Always turning in eclecticism as if it was going out of fashion (Steve was indeed on borrowed time), the poignant WORDS WE CAN DANCE TO (1976) {*6}, was un-pigeonholeable, with its good-humoured nostalgia plus (country &) western swing rolled into one, but it was hardly folk or rock, possibly with the exception of `Death Of A Salesman’.
The old-fashioned theme continued courtesy of album number five, SAY IT IN PRIVATE (1977) {*6}, a typical, session-friendly AOR record of-the-day that, without the involvement of iconic banjoist PETE SEEGER, would’ve been close to a folk-music trade description violation. Having said that, GOODMAN was a contemporary artist evolving from the fringes of folk, something like JAMES TAYLOR, DON McLEAN and others. Sitting renditions of the Bing Crosby nugget `There’s A Girl In The Heart Of Maryland’ and SMOKEY ROBINSON’s `Two Lovers’ alongside HANK WILLIAMS’ `Weary Blues From Waitin’’ might’ve been inspiring for some, but folk fans had to be content with `My Old Man’ and `Daley’s Gone’.
1979’s HIGH AND OUTSIDE {*6} and 1980’s HOT SPOT {*5} were much of the same, run-of-the-mill sets where when action and diversity were called for, only synthetic, mediocre disco came a-calling. Unsurprisingly, Steve’s tenure with Asylum came to an abrupt end.
With the singer-songwriter now in full control of his output, he set up his own independent imprint, Red Pajamas, to produce whatever records he could before his impending death. Showing the signs of chemotherapy treatment on his comeback concert set, the self-explanatory ARTISTIC HAIR (1983) {*7} proved to all who doubted his talent (and especially to himself) that he could… er, cut it with the best of them. From versions of `The Water Is Wide’, SHEL SILVERSTEIN’s `Three-Legged Man’, his PRINE-and-joy collaboration `You Never Even Call My Name’ to his signature tune `City Of New Orleans’, the LP showed his range and versatility to good effect.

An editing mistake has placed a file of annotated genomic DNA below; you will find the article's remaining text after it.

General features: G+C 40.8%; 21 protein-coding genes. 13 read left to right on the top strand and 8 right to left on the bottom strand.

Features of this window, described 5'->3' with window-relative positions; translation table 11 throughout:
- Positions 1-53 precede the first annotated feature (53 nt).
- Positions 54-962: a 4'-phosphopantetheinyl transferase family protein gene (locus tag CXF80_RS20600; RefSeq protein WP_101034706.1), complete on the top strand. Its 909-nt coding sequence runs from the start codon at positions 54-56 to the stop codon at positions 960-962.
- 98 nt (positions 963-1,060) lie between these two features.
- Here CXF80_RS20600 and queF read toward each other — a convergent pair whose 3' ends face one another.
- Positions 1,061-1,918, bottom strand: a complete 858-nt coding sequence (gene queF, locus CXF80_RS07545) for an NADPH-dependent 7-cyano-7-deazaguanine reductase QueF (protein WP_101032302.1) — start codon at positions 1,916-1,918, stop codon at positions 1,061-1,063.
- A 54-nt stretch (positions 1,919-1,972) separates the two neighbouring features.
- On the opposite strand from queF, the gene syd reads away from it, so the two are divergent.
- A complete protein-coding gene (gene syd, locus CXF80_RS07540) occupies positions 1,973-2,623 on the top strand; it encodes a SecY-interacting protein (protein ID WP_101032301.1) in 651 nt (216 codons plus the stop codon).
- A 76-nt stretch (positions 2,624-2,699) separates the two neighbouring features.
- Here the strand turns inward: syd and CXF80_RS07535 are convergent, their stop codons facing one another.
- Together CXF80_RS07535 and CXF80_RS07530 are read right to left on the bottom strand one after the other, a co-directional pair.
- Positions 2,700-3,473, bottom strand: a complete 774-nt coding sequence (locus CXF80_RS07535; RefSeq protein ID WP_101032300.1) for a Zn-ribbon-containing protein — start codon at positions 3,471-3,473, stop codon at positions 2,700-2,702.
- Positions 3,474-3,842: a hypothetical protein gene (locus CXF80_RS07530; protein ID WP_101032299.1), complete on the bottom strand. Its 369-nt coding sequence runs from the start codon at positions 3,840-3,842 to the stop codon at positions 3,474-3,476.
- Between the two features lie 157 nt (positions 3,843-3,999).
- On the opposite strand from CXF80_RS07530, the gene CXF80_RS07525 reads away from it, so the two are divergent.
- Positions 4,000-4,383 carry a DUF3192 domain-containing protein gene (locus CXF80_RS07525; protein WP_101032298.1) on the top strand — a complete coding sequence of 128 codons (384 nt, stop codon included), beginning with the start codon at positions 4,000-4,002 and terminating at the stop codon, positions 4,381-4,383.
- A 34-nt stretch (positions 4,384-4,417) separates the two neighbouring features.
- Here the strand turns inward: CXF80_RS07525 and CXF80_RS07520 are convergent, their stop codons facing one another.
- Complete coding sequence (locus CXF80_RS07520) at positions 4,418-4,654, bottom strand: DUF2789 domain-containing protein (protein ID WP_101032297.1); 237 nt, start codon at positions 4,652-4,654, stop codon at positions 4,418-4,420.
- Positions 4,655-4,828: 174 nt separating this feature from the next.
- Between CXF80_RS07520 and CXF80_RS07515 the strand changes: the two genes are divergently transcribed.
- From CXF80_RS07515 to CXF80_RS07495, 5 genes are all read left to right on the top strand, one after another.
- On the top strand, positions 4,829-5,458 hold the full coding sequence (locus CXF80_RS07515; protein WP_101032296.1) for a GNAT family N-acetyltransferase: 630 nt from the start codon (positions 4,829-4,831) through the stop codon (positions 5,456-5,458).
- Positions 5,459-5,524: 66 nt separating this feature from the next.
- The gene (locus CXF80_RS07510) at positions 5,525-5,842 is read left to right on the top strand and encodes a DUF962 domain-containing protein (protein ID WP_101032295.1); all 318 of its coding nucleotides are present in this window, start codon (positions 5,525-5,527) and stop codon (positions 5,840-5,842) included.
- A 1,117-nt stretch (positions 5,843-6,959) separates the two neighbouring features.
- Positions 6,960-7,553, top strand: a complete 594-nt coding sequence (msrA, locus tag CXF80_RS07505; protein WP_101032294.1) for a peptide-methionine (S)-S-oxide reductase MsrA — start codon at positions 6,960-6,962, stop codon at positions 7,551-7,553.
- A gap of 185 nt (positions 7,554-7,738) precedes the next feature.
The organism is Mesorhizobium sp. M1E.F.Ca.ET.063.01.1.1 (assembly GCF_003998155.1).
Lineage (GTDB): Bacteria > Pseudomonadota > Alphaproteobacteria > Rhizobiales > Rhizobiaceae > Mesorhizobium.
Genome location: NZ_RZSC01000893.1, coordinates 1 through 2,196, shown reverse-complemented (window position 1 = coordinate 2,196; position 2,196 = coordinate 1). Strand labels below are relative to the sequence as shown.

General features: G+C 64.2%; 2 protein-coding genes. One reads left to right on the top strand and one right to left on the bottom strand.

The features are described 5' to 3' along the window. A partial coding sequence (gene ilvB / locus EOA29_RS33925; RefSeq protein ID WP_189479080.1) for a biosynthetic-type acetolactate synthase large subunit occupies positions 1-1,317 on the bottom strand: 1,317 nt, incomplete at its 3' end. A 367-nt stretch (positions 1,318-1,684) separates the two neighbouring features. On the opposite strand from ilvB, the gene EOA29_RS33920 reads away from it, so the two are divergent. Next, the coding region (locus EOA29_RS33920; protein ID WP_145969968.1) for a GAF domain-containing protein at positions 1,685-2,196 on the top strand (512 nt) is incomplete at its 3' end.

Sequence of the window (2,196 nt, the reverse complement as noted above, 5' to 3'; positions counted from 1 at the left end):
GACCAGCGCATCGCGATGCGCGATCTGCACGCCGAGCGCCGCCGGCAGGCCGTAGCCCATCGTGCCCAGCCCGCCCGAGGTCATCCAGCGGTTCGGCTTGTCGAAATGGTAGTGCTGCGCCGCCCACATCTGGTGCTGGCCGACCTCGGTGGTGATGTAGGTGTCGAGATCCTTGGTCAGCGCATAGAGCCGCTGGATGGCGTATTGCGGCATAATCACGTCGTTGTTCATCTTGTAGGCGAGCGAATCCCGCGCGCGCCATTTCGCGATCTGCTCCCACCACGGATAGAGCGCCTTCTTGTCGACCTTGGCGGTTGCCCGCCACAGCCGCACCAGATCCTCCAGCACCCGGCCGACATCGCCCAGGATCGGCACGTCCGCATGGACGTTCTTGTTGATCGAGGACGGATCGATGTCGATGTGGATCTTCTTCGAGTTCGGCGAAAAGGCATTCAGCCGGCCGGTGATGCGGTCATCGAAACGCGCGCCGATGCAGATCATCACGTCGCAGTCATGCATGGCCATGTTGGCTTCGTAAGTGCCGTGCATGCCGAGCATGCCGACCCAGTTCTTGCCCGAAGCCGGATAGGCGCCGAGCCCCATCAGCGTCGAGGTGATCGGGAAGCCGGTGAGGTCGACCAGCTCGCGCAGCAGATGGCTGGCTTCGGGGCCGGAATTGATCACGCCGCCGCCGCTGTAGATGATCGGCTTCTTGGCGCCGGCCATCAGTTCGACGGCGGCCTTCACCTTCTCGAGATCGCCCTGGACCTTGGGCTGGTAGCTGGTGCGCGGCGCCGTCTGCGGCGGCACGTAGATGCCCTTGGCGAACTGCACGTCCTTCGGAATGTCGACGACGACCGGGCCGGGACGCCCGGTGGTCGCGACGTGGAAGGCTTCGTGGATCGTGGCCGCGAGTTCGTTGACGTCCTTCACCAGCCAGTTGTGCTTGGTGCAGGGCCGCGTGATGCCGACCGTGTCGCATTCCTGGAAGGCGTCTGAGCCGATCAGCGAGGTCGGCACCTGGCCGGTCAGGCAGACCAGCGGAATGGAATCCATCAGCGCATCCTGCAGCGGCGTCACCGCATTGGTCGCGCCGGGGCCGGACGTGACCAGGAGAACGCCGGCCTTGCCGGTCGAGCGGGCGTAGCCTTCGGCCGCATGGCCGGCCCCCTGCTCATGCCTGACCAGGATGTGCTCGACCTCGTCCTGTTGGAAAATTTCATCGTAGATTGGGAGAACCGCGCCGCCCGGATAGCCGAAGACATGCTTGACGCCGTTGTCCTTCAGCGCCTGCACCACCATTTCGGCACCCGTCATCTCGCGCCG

Various friends and associates were all too ready to come to GOODMAN’s aid on his penultimate set, AFFORDABLE ART (1984) {*8}, a partly comic, tongue-in-cheek folk effort showcased by `Vegematic’ (a post-apocalyptic tale penned with SILVERSTEIN and Smith), `Old Smoothies’ (about his grandparents), `How Much Tequila (Did I Drink Last Night?)’ (penned with PRINE) and the latter’s `Souvenirs’.
Many years of suffering came to end when, following a bone-marrow transplant, Steve died of liver failure on September 20, 1984, in Seattle, Washington. Released almost immediately, his posthumous SANTA ANA WINDS (1984) {*6} was as nice an epitaph as one could possibly get, featuring a few C&W-tinted tearjerkers `Fourteen Days’ (featuring EMMYLOU HARRIS) and `I Just Keep Falling In Love’, next to `Face On The Cutting Room Floor’ (scribed with Jeff Hanna and Jimmy Ibbotson of The NITTY GRITTY DIRT BAND) and that ol’ BURL IVES classic, `The Big Rock Candy Mountain’. To all intents and purposes, GOODMAN left the world as a wistful country-folk star who just didn’t get the breaks he deserved.
© MC Strong 2010/GFD // rev-up MCS Aug2015